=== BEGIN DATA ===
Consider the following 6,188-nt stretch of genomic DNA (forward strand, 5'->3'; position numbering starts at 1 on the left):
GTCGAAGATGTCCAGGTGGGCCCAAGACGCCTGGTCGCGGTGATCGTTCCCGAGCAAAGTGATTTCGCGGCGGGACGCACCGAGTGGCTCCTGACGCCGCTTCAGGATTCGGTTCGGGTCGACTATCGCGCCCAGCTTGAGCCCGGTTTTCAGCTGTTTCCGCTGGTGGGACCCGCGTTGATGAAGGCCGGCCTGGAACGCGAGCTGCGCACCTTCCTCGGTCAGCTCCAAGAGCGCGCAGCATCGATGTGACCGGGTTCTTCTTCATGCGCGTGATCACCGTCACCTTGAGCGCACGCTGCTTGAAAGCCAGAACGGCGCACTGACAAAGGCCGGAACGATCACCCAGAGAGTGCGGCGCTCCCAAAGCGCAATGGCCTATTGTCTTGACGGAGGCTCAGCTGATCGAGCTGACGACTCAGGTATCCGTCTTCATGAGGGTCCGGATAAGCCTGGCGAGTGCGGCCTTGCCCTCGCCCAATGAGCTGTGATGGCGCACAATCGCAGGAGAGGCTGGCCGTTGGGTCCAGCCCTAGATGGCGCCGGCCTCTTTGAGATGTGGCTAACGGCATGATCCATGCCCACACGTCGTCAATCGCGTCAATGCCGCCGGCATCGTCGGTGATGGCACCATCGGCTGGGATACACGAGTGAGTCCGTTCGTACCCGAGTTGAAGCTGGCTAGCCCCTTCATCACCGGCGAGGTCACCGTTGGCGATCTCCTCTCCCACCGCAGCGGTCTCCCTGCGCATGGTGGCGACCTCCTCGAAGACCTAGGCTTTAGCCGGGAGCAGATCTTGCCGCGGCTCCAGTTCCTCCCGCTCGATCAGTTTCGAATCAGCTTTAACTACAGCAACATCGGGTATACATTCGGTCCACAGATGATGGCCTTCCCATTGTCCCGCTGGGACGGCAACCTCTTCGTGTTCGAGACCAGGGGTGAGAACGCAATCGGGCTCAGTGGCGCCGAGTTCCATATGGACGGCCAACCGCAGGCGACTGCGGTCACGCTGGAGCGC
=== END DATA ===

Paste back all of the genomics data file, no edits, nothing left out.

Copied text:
Consider the following 6,188-nt stretch of genomic DNA (forward strand, 5'->3'; position numbering starts at 1 on the left):
GTCGAAGATGTCCAGGTGGGCCCAAGACGCCTGGTCGCGGTGATCGTTCCCGAGCAAAGTGATTTCGCGGCGGGACGCACCGAGTGGCTCCTGACGCCGCTTCAGGATTCGGTTCGGGTCGACTATCGCGCCCAGCTTGAGCCCGGTTTTCAGCTGTTTCCGCTGGTGGGACCCGCGTTGATGAAGGCCGGCCTGGAACGCGAGCTGCGCACCTTCCTCGGTCAGCTCCAAGAGCGCGCAGCATCGATGTGACCGGGTTCTTCTTCATGCGCGTGATCACCGTCACCTTGAGCGCACGCTGCTTGAAAGCCAGAACGGCGCACTGACAAAGGCCGGAACGATCACCCAGAGAGTGCGGCGCTCCCAAAGCGCAATGGCCTATTGTCTTGACGGAGGCTCAGCTGATCGAGCTGACGACTCAGGTATCCGTCTTCATGAGGGTCCGGATAAGCCTGGCGAGTGCGGCCTTGCCCTCGCCCAATGAGCTGTGATGGCGCACAATCGCAGGAGAGGCTGGCCGTTGGGTCCAGCCCTAGATGGCGCCGGCCTCTTTGAGATGTGGCTAACGGCATGATCCATGCCCACACGTCGTCAATCGCGTCAATGCCGCCGGCATCGTCGGTGATGGCACCATCGGCTGGGATACACGAGTGAGTCCGTTCGTACCCGAGTTGAAGCTGGCTAGCCCCTTCATCACCGGCGAGGTCACCGTTGGCGATCTCCTCTCCCACCGCAGCGGTCTCCCTGCGCATGGTGGCGACCTCCTCGAAGACCTAGGCTTTAGCCGGGAGCAGATCTTGCCGCGGCTCCAGTTCCTCCCGCTCGATCAGTTTCGAATCAGCTTTAACTACAGCAACATCGGGTATACATTCGGTCCACAGATGATGGCCTTCCCATTGTCCCGCTGGGACGGCAACCTCTTCGTGTTCGAGACCAGGGGTGAGAACGCAATCGGGCTCAGTGGCGCCGAGTTCCATATGGACGGCCAACCGCAGGCGACTGCGGTCACGCTGGAGCGC